The fire began around 2 p.m. on Tuesday off Rices Crossing Road and Cranston Road, according to the Cal Fire Nevada-Yuba-Placer Unit.
Four structures were confirmed to be destroyed as of Wednesday morning. An additional 500 buildings are threatened along with South Yuba State Park, officials said.
Estes said the Rices fire is already a massive operation and it's vital to contain the fire before it spreads further.
"I think we're going to see a trend for Northern California to start to see more large fires, and so we have a long summer ahead of us," Estes said.
The cause of the fire is still under investigation, according to Cal Fire.
The Madelyn Helling Library is open as a shelter for residents forced to evacuate and animals can be taken to the Nevada County Fairgrounds for shelter, according to the sheriff's office.
"We make sure that we have lots of law enforcement personnel in the areas to make sure that the people that are in that area are supposed to be there," Nevada County Sheriff Shannan Moon said at a Tuesday evening conference. "We want to make sure that we don't have any looting."
(COLORADO SPRINGS, Colo.) -- A 34-year-old man is recovering from injuries sustained at Yellowstone National Park after he was charged at and brutally gored by a bison when he and his family got too close to the animal.
The incident occurred near Giant Geyser at Old Faithful on Monday when the unidentified man from Colorado Springs, Colorado, was walking with his family on a boardwalk at Yellowstone National Park when a bull bison began charging at them, according to a press release issued by the park.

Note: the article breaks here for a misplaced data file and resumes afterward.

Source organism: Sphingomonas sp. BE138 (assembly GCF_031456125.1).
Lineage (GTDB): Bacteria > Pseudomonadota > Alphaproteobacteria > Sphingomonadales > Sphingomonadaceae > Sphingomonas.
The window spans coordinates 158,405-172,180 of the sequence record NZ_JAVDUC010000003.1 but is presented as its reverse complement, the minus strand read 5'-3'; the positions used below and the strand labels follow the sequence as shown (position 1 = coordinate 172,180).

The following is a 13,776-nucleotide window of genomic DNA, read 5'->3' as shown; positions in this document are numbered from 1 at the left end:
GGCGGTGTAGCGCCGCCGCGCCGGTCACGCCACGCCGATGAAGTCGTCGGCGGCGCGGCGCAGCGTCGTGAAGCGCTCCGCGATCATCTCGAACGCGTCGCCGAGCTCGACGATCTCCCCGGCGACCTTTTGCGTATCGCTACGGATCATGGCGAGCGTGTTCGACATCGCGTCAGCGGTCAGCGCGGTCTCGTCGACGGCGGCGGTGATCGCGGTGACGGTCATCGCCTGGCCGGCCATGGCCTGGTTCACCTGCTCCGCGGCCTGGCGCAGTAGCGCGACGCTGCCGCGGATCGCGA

“Family members did not leave the area, and the bull bison continued to charge and gored the male,” the statement from Yellowstone continued. “The male sustained an injury to his arm and was transported by ambulance to the Eastern Idaho Regional Medical Center.”
It is unclear whether the family had gotten too close to the animal or if the attack was unprovoked but Yellowstone officials confirmed that the incident remains under investigation and did not disclose any further information on the man’s condition.
Yellowstone warned that park regulations mandate people stay at least 25 yards away from bison at all times because they are unpredictable animals and can run three times faster than humans can.
“This is the second reported incident in 2022 of a visitor getting too close to the animal and the bison responding to the perceived threat by goring the individual,” said Yellowstone National Park.
That incident occurred just last month on May 30 when a 25-year-old woman from Grove City, Ohio, approached a bison within 10 feet near Black Sand Basin, located just north of Old Faithful at Yellowstone, causing the animal to charge at her. The victim was subsequently gored by the bison and tossed 10 feet into the air before she was immediately taken to the hospital for treatment, according to a statement from Yellowstone National Park released at the time of the incident.
“Yellowstone’s scenic wonders are sure to take your breath away: don’t let them take your life,” warns Yellowstone National Park on its page online for park safety. Some of the rules highlighted by the park include never approach wildlife, stay on boardwalks and trails in thermal areas, and never feed wildlife.